I’m interested in where people work and how they do their best work, and if they could have a workplace that was tailored perfectly to their needs and dreams, what would that place look like. To that end, I planned to make this post solely about my workplace, and essentially, it is. Especially, I wanted to make the point that in the last several years, I’ve figured out that beauty in one’s surroundings, and in particular where one creates, is as important, if not more important, than utility. Even the most austere studio with bare walls, say, the addition of a table, perhaps a chair, can be beautiful, depending on the quality of the light or what is brought to the table, or to dress the floor. Beauty to me happens whenever you walk into a place, a room, a space, and your heart unfolds. It is where there is a simultaneous easing of the soul even as the energy to make something happen is ignited.
My office is a nurturing space. It has everything I need. There are things I would add, like a big No. I keep a small pebble on my desk with the word, Yes, engraved on it to counteract all the countless ways and times I hear no from outside but mainly from inside my own head.
When you think about it, all of this window dressing, if you will, the garb of our desire, our will to create, is inextricably woven in with the work itself. In fact, the work itself very often produces a thing that is then offered for consumption. And it’s this that got me thinking when I set out to write this post about where I create, because something that has occurred to me recently, is that perhaps the key to all of this lies in whether or not we can ever actually find our work, that thing we should do, the one occupation that will bring to life our greatest joy and delight. I know a lot of folks will say that even if they knew their right and true work, it’s impossible to do it, they have bills to pay, kids to feed, etc. And I’m not saying it’s easy. It certainly wasn’t for me, plus it was and still is, at times, scary. But what’s intriguing is to imagine that you could, to imagine a world where everyone was employed in a way that awakened their joy. Somehow, I can’t believe we would then have a problem with conspicuous consumption or its dark companion, the sense of entitlement. Or greed to put it in its most basic term.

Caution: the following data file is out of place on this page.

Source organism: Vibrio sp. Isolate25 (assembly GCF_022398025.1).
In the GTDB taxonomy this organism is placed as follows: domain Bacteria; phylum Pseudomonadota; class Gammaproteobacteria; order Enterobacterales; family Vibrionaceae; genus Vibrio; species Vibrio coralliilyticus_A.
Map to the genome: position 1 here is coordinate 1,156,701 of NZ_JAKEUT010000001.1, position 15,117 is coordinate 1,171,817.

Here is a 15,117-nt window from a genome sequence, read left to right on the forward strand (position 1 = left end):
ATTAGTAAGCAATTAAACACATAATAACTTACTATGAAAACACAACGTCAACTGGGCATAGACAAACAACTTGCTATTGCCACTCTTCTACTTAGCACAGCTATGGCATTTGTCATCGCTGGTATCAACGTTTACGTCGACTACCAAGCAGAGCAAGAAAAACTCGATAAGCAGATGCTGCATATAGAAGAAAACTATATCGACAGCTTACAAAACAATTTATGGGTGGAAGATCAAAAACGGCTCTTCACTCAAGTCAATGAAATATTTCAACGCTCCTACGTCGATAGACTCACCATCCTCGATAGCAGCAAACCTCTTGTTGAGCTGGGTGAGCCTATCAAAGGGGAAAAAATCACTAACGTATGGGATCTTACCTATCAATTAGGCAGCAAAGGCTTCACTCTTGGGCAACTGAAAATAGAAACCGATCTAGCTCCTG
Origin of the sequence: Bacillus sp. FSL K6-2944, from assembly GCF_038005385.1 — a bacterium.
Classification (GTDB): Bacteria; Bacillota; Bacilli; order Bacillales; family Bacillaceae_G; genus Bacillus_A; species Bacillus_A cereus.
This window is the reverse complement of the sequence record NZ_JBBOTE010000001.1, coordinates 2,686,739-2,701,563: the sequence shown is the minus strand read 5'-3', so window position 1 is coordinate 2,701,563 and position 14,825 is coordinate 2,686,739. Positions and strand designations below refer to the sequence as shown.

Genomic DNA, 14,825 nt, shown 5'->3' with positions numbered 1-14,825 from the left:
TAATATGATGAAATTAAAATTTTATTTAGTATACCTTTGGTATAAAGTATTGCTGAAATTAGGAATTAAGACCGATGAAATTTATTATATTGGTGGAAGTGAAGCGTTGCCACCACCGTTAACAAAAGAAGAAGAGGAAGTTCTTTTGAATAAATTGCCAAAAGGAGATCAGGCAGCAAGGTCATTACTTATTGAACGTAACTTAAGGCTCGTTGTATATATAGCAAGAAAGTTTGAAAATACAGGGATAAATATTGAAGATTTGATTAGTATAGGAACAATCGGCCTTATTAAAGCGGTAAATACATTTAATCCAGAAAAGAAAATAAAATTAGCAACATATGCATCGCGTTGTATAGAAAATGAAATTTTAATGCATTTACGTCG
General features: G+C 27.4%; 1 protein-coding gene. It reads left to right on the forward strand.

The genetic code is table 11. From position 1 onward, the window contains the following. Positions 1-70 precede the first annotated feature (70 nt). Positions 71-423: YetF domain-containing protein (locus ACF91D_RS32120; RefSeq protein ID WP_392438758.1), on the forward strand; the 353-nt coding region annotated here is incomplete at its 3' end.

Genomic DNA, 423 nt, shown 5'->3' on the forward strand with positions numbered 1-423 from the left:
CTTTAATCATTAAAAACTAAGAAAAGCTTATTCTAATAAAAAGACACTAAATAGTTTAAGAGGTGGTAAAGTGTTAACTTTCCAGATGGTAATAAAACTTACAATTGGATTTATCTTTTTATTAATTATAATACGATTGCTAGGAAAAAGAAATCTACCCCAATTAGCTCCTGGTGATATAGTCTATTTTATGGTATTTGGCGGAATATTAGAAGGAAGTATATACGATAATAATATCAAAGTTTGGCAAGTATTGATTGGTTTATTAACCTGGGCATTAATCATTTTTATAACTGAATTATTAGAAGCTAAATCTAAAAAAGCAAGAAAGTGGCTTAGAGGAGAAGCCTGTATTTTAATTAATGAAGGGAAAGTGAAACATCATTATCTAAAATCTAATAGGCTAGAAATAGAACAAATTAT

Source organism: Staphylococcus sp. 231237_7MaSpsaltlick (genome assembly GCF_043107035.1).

I don’t know why for some of us, finding our life’s work is so arduous and alarming and painful. But I did read an absolutely riveting book just recently, THE GREAT WORK OF YOUR LIFE, by StephenCope, in which I learned that the likes of Jane Goodall, Susan B. Anthony, John Keats and Ludwig Von Beethoven also struggled to find the way to do the one thing that made their heart sing. It wasn’t easy for them either. They were surrounded by lack, by naysayers; they were heckled and humiliated. They were ranted at by the devils in their own heads and riddled with doubt. But they kept on and look, just look, at the gifts the world continues to receive because of their persistence! I don’t think that finding and doing one’s life work is necessarily joyful every moment. In my own experience the opposite is true. I don’t think it’s glamorous or necessarily lucrative, but somehow, if you can find that purpose and the internal grit to stick with it, the rewards, while not conventional in the sense we’ve been educated to expect, are enormous. Maybe I knew all this, but regardless, it is abundantly clear from Stephen Cope’s book and the examples of the lives of the people he writes about that struggle is part of the equation, a big part, maybe the major part.
I was so inspired, even spellbound, while reading The Great Work of Your Life. I wrote in the margins, underlined passages, made notes on every blank page. And I realized I couldn’t write today about my work space without mentioning it, because the place where I work is so tied to the process, and because it took me such a long time to come by the courage to cast caution aside and to pursue my heart’s desire, regardless of how foolish it seemed or continues to seem. And I’m finding that simply by taking the first tiny and tentative steps, honoring this impulse, nurturing it, surrounding it with my interpretation of beauty, that it’s true what Joseph Campbell said, “Follow your bliss and the universe will open doors where there were only walls.”
If you are the least inclined to explore the mystery of this process yourself, if you wonder how it can be done, I highly recommend Stephen Cope’s book. The stories he relates are fascinating, and the clarity and beauty of the message, and the way it’s rendered with such love and compassion, and practicality, is as lovely as it is compelling. The book is a gift, and I’m happy I can share its existence with anyone who cares to know.